7. I admit I am a bit confused by section 6 (your code is isolated from the LGPL license) and section 5 (your code is now under the LGPL license), too. There was some rumblings about how that various interpretations of section 5 and 6 of the LGPL could be legally inforced if you had, say, a Java application that used LGPL classes. (Is Java doing "linking" as the license says in 5, or is it runtime loading, such as a DLL in section 6?) But for C/C++, appearently if you read those sections more in detail, it does seem to discount dynamically linked libraries. (Even the headers of a LGPL project can be compiled in, as long as it's just "numerical parameters, data structure layouts and accessors, and small macros/inline functions".) However, that part of the license is a bit fuzzy and it has lead to a lot of confusion. I think an audio library that used OpenAL as its backend would fall into section 5 as a derivative work, and therefore is subsumed under the LGPL license. (In other words, your library couldn't stand without OpenAL.) Here, see this from Section 5: When a "work that uses the Library" uses material from a header file that is part of the Library, the object code for the work may be a derivative work of the Library even though the source code is not. Whether this is true is especially significant if the work can be linked without the Library, or if the work is itself a library. The threshold for this to be true is not precisely defined by law But then again, IANAL, so take my advice with a huge grain of salt.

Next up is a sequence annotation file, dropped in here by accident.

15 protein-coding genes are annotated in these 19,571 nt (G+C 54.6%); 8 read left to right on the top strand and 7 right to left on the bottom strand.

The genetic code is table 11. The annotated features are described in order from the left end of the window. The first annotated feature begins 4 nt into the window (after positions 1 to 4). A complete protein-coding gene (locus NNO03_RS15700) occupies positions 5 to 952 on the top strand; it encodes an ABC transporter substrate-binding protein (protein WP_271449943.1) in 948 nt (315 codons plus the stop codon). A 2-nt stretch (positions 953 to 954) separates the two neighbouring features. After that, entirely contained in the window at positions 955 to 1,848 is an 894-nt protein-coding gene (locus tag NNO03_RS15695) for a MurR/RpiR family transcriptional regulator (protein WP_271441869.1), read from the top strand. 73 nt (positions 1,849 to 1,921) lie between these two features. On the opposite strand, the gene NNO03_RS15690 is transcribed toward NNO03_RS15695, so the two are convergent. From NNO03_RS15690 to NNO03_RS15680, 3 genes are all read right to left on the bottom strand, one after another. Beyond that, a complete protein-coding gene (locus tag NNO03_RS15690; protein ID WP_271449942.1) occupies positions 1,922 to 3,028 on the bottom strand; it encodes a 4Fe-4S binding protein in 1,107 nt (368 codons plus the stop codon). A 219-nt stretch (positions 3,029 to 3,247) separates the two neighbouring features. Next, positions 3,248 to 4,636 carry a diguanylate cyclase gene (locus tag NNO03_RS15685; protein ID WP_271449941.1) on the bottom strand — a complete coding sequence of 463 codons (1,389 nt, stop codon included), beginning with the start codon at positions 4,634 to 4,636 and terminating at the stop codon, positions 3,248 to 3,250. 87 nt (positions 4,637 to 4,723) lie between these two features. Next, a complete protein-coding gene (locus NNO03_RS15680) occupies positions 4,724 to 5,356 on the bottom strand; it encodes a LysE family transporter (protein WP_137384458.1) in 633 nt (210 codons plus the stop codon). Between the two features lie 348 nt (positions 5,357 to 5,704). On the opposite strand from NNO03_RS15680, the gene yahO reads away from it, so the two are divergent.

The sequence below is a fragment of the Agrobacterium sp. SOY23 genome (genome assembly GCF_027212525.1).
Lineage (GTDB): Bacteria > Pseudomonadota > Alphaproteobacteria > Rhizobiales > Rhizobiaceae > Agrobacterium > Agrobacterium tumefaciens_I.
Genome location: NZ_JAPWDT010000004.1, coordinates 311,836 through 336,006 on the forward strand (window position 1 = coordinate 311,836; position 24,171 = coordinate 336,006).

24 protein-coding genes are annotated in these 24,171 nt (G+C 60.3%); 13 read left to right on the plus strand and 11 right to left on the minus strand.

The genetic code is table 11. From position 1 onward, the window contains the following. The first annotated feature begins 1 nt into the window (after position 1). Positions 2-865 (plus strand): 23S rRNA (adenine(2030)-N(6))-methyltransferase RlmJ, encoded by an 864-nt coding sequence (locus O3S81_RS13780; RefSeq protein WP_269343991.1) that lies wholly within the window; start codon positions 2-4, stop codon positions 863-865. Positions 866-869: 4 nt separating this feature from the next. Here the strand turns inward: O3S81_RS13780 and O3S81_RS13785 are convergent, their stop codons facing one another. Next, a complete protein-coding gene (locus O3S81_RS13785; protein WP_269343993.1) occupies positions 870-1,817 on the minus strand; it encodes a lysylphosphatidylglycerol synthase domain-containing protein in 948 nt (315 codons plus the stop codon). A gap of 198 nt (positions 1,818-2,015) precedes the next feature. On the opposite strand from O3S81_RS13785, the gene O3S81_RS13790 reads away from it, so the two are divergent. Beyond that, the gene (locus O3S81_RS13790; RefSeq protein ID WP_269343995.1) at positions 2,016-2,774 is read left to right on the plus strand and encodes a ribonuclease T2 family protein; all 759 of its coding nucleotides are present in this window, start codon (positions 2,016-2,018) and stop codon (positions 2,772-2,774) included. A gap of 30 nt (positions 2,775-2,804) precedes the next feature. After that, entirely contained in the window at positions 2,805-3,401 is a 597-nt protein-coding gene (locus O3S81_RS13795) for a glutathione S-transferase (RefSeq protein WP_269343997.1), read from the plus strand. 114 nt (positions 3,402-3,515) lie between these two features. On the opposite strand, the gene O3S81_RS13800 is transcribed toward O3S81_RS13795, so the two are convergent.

8. Allegro driving me mad

    Ooops, my bad. :) Nevermind then!
  9. Allegro driving me mad

    Hombre, a little more information would be nice. What's the problem? What errors are you getting? I love Allegro to death, but I admit it's not the easiest game library to install. This is because they encourage you to make your own compiled DLL for it, instead of just grabbing the .h files and a DLL from their website. (Like, say, SDL.) In a way, I find that once you learn how to compile Allegro, you're set and can easily handle it from there. Probably the biggest "gotcha" in my personal experience is that you must use the right type of GNU-make. For example, when I migrated from Allegro + DJGPP to Allegro + MSVC, I ran into some nasty problems due to DJGPP's version of make being in the path. So it was using that over mingw's make. You also need to run vcvars32.bat to set the approprate paths, so Allegro can locate cl.exe (the MSVC command-line compiler). (As for SDL vs. Allegro, that's an old argument I won't get into. But I will say this, I recently wrote a game in SDL and now I'm back to Allegro. Why? I was having some porting issues, and preferred Allegro's way of handling things over SDL, especially 8-bit graphics.)
  10. Just ported Blue Meanies over to the Macintosh and OSX. Works pretty good, too! Though those with Powerbooks need not apply! (The game uses the keypad, and so is very difficult to play on systems without one. Yes, I should make a key reconfiguration option, but I'm on a roll right now, busy porting my other games. :) Anyway, you can find it here: Blue Meanies Website (It's down at the bottom) No real changes over the PC version, except that the laser repair button is now KEYPAD ENTER instead of KEYPAD DEL.